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How to spot a liar Add to ...

In his new book Born Liars, English author Ian Leslie debunks the conventional wisdom regarding how to spot a liar. Newsflash, people: Pinocchio was never a "real boy," and the truth is that most of us don't have the skills (or the scientific equipment) to sort fact-spouters from fiction-spinners. Citing a study where subjects asked to distinguish truth from lies answered correctly only 47 per cent of the time, Leslie says most people are better off tossing a coin, but for those determined to DIY-lie detect, here are a few tips.

Seek the smooth talker

"We tend to think of liars as twitching, shifty-eyed, sweaty, but the evidence says otherwise," says Mr. Leslie. When seeking out a liar in a group, you're best to go with the most suave and charismatic individual. Successful lying requires a high level of social and emotional intelligence, qualities that are also prominent in highly successful and popular people. In other words, don't be so quick to believe the homecoming queen next time she tells you she didn't steal your boyfriend.

Set aside everything you learned from TV

The TV drama Lie to Me was an instant hit when it premiered in 2009. Audiences loved watching Dr. Cal Lightman expose liars based on the slightest facial twitch or blink pattern, and the result was thousands of couch potato crime "experts," who now fancied themselves living breathing lie detectors. Turns out the opposite was true. A study conducted last year pitted Lie To Me viewers against people who had never seen the show, and the fans proved less capable of correctly identifying a liar. It's not that the science isn't there (the Dr. Lightman character is based on Dr. Paul Ekman, a pioneer in the field of facial expression), however proper interpretation of facial cues requires the right equipment and training.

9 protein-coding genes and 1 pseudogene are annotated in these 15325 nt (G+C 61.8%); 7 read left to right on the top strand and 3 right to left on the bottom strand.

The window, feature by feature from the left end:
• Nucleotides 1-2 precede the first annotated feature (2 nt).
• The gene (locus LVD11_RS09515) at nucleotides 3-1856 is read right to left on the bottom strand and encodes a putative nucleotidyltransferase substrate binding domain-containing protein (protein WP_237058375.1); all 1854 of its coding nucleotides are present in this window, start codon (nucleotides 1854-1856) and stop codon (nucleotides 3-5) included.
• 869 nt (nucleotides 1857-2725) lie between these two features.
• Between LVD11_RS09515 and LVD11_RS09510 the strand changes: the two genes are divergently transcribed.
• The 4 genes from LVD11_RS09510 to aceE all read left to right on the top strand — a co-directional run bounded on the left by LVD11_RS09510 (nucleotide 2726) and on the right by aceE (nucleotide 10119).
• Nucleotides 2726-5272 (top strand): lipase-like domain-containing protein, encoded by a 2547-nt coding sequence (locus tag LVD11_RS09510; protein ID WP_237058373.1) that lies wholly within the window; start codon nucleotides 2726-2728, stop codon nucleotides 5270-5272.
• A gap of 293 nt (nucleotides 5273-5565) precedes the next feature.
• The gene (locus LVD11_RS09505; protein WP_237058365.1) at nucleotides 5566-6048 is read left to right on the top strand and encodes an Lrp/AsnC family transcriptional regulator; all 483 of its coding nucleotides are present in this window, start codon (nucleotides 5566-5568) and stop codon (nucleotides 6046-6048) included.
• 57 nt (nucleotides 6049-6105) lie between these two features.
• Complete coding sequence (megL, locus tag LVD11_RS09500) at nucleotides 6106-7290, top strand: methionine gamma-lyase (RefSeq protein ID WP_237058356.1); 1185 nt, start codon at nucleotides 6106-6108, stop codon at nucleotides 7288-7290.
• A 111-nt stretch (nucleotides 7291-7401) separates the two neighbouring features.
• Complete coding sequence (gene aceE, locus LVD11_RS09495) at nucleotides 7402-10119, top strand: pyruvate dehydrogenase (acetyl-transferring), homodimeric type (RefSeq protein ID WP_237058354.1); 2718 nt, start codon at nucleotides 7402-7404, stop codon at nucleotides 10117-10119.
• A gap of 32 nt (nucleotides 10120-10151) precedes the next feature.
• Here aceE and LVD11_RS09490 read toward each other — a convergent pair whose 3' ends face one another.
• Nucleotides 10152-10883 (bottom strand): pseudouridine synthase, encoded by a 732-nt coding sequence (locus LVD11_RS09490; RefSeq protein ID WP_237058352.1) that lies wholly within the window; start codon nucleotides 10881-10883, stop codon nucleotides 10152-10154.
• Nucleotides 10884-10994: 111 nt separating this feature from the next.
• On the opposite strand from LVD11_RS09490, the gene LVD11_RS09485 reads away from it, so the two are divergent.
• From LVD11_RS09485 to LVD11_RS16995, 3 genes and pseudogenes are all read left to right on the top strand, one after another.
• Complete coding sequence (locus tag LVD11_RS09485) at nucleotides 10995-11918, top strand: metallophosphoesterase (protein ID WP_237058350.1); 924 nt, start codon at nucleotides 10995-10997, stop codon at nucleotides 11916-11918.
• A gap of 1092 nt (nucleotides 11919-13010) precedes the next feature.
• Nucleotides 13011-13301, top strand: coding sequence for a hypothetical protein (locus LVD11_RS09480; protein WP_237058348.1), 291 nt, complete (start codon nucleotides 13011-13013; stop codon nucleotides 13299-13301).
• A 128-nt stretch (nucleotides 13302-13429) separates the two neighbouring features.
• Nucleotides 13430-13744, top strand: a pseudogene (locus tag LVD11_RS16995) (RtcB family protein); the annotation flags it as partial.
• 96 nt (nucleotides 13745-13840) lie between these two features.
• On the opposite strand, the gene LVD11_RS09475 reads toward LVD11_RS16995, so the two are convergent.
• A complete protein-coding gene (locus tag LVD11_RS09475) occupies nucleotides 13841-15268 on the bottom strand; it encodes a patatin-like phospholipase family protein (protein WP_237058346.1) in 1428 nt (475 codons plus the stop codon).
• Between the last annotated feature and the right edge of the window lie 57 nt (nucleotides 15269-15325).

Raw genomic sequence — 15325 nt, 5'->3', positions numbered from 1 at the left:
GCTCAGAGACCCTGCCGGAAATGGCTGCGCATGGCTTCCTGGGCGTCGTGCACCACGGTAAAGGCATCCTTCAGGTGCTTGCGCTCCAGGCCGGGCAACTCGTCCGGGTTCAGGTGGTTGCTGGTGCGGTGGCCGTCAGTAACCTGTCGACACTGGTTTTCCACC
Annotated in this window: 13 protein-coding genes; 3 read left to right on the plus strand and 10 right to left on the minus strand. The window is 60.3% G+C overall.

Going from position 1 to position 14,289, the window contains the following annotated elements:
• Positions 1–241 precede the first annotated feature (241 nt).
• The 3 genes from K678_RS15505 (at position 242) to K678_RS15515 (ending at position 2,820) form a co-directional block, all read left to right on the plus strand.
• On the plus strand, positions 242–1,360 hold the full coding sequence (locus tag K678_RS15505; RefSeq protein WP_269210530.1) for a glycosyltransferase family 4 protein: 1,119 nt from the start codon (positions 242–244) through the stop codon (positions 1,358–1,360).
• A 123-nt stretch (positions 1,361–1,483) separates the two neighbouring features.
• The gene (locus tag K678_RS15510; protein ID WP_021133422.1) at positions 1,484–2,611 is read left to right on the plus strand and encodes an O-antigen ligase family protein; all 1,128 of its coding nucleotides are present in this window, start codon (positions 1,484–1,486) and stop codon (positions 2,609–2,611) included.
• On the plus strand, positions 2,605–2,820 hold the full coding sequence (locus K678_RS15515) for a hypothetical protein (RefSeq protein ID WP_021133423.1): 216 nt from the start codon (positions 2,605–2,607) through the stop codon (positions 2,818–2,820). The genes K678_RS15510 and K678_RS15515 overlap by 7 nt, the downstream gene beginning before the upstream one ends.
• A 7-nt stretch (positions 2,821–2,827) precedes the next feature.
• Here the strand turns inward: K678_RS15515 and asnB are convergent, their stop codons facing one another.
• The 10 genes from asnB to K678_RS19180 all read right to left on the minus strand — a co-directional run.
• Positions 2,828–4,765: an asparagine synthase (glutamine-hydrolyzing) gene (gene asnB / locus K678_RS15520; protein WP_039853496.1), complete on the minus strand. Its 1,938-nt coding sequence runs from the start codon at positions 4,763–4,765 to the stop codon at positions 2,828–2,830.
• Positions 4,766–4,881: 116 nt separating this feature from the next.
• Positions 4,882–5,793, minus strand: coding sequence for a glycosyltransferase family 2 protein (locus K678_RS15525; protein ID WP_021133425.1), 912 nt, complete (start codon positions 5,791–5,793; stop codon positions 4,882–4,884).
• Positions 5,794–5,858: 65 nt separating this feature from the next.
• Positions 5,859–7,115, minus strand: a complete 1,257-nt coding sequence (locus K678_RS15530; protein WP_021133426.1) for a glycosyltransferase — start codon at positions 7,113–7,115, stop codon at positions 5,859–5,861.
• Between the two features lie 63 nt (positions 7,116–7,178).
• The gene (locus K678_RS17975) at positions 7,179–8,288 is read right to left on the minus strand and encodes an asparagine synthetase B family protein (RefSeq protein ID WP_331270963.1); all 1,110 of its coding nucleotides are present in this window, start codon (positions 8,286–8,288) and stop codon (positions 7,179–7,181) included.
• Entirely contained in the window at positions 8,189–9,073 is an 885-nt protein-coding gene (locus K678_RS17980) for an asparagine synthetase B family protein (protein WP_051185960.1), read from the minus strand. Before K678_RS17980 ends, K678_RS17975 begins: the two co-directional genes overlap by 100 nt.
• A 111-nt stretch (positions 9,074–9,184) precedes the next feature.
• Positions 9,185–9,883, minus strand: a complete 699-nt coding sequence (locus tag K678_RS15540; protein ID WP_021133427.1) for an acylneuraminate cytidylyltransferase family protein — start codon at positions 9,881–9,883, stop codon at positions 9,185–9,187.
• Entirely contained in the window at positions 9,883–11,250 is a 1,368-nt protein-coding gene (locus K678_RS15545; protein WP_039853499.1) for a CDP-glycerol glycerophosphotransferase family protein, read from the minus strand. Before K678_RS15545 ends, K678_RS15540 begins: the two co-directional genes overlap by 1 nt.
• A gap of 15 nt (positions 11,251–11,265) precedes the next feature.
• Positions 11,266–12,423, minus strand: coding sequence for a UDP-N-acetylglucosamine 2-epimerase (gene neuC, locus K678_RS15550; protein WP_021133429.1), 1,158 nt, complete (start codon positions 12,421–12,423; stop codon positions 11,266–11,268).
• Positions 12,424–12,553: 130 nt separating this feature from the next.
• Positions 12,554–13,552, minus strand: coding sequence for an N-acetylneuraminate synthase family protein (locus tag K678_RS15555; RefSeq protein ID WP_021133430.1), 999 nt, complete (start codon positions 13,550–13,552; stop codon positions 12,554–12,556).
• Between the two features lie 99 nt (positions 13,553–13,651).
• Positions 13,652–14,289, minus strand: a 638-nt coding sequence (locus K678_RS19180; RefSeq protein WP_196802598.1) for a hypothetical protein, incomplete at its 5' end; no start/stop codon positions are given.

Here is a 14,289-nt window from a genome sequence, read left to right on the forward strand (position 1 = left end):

Keep the suspect talking

We've all seen the bad-cop routine work wonders on TV, but according to a study by Dr. Aldert Vrij, author of Detecting Lies and Deceit, being overly accusatory or confrontational with a suspected liar (whether it be a cheating business partner or a curfew-breaking kid) is the wrong approach. This type of pressure will cause him or her to clam up, when what you really want to do is keep them talking. Lying requires a huge amount of mental effort, so the more talking your suspect has to do, the more likely they are to run out of lying steam, so to speak. In this sense, telling a lie is a lot like running a race - if the distance is far enough, eventually you're going to collapse. Or, in this case, confess.

Common sense is your friend

"Does this person have a track record for lying?" asks Dr. Leslie, listing history as one of the practical considerations that will help separate truth tellers from truth benders (or breakers). Other contextual indicators include reputation (do other people consider this person honest?) and motivation (what does he or she stand to gain?). So if your sis claims she just plumb forgot about her promise to babysit, consider the following: Has she bailed on you before, do her other friends have similar beefs and did she happen to come into front row Lady Gaga tickets on the night she "forgot" about diaper duty?

Be aware of your biases

We grow up hearing it's what's inside that counts, but the reality is we live in a world where people are judged on everything from weight and skin colour to what kind of jeans they're wearing. Dr. Leslie says most of us carry around a whole whack of unconscious prejudices that affect our ability to uncover the truth. It has been proven that criminal suspects with foreign accents are less likely to be believed. On the other side, people who are attractive are unconsciously considered more trustworthy (because apparently beautiful people don't have enough advantages already!).

Special to The Globe and Mail

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